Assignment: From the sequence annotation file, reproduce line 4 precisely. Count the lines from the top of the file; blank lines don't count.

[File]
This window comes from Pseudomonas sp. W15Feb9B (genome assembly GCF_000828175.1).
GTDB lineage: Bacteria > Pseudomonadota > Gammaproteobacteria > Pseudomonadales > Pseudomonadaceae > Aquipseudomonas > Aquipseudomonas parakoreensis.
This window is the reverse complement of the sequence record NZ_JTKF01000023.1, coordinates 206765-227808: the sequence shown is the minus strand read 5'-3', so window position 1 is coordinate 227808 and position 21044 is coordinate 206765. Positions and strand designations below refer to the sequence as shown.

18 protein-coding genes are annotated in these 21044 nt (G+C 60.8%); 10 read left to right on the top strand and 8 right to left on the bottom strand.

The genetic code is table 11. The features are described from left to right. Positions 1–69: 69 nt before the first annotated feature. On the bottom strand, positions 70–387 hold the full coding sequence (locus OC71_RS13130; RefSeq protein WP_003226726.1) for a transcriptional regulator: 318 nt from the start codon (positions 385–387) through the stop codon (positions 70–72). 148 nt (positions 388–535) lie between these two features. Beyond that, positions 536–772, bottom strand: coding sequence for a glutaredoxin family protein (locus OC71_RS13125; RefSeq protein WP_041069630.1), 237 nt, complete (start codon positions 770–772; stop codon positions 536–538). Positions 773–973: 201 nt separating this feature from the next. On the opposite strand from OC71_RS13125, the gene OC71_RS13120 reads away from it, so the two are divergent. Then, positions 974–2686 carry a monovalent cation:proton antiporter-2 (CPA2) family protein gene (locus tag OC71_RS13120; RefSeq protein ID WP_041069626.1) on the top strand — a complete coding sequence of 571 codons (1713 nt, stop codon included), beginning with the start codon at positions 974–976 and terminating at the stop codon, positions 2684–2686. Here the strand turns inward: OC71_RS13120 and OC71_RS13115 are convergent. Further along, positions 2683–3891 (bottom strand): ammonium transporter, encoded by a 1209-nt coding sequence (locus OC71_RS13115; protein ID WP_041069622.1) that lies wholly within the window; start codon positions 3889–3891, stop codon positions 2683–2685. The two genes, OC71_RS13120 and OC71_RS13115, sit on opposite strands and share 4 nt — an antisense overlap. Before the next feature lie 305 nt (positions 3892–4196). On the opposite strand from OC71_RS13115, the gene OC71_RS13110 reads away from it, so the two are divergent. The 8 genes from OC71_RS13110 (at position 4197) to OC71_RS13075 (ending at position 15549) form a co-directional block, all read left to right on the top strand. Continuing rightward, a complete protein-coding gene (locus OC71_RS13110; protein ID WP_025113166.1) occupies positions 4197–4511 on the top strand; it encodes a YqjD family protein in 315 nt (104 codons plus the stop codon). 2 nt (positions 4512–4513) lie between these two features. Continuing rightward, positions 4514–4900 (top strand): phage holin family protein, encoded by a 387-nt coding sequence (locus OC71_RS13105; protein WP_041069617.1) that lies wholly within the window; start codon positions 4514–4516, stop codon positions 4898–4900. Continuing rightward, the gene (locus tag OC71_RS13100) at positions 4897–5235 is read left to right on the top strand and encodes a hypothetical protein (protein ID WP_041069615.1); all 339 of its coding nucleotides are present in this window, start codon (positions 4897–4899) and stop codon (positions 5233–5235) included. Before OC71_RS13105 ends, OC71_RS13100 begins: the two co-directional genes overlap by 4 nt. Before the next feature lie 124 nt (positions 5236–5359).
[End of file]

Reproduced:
18 protein-coding genes are annotated in these 21044 nt (G+C 60.8%); 10 read left to right on the top strand and 8 right to left on the bottom strand.